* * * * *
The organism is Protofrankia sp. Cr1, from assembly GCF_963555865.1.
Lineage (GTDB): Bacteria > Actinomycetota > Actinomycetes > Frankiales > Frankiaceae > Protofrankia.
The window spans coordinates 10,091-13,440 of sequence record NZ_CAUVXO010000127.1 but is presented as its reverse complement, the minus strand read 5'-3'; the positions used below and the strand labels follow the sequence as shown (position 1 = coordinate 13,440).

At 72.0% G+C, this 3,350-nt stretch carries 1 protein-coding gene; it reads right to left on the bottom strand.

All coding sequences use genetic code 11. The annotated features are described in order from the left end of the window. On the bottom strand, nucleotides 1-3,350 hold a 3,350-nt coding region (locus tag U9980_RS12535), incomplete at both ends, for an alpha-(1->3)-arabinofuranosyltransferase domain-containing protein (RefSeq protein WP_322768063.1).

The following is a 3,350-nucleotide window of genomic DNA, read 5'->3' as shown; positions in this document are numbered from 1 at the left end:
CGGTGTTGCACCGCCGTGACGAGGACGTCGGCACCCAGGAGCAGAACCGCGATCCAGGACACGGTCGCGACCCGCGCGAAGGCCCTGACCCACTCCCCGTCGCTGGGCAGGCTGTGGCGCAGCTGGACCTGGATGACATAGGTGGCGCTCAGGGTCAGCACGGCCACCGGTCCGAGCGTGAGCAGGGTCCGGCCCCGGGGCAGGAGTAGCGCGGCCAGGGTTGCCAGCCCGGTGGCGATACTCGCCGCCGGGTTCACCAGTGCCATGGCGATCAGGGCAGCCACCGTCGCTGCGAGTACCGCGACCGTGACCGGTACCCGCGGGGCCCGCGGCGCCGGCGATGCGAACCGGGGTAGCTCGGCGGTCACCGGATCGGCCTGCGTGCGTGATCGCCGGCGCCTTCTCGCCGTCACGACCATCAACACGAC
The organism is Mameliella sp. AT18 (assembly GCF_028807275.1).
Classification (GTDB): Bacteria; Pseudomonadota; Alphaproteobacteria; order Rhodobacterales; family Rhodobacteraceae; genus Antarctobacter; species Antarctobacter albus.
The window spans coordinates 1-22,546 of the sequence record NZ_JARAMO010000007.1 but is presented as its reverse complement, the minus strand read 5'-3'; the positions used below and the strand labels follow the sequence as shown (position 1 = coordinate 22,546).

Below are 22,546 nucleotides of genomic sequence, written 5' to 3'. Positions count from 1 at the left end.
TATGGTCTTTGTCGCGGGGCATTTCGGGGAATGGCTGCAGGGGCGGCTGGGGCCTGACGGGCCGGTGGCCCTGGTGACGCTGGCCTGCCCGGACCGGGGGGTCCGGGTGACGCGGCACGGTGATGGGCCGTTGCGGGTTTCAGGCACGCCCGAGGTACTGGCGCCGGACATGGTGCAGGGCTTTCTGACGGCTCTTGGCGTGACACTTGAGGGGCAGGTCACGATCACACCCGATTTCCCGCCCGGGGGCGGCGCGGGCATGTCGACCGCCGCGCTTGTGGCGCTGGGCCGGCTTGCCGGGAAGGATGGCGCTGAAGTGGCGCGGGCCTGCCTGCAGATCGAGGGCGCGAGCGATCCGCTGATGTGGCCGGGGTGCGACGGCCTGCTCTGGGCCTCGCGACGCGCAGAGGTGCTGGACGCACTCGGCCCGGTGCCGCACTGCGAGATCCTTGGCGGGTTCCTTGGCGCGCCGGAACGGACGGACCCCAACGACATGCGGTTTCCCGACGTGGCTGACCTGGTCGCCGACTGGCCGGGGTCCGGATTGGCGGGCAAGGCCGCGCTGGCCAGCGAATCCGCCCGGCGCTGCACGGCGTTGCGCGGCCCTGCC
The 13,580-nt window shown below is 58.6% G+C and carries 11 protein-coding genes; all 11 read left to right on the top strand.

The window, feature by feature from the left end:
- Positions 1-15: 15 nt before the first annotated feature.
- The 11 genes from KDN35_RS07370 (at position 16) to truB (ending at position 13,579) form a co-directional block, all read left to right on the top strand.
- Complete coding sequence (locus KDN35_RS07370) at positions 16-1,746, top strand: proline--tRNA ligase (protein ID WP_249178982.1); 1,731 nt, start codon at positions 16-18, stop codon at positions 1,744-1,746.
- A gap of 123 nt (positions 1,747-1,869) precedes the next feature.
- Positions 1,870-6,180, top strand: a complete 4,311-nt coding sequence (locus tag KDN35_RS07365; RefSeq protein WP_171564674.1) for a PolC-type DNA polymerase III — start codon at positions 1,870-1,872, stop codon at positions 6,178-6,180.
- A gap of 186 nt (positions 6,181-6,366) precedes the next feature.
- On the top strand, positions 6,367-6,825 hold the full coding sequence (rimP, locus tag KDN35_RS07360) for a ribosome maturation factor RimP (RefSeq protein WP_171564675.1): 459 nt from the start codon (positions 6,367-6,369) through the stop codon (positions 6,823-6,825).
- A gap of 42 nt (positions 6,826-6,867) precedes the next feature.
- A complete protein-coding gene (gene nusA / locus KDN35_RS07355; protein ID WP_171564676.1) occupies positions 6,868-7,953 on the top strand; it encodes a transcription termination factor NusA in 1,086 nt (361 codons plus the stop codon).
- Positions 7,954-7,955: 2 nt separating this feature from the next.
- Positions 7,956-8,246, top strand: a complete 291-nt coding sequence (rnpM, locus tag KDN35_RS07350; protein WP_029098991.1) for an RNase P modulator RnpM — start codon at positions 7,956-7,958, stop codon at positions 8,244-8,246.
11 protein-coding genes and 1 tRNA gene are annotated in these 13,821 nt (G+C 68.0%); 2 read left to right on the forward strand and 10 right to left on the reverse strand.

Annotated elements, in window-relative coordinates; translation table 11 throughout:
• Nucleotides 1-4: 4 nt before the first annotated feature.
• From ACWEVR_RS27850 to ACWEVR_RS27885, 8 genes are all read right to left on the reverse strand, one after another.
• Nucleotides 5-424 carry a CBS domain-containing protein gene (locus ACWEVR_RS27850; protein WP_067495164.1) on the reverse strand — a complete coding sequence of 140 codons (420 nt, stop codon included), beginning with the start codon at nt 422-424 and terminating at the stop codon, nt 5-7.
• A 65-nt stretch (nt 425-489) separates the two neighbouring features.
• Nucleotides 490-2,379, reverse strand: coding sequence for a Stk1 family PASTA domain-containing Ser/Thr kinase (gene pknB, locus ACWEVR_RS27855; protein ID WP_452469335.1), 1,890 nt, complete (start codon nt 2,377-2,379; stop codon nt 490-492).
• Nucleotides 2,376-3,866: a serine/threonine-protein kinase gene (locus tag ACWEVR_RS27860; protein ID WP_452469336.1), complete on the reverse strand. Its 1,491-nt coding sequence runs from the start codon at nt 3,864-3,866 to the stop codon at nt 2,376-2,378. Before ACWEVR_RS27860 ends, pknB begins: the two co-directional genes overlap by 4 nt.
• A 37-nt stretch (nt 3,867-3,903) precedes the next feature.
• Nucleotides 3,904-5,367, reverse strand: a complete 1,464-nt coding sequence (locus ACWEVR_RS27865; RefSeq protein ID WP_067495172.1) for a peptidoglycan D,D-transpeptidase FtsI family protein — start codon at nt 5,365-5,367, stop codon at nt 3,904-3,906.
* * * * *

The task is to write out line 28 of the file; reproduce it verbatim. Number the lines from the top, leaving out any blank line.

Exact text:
• Nucleotides 1-4: 4 nt before the first annotated feature.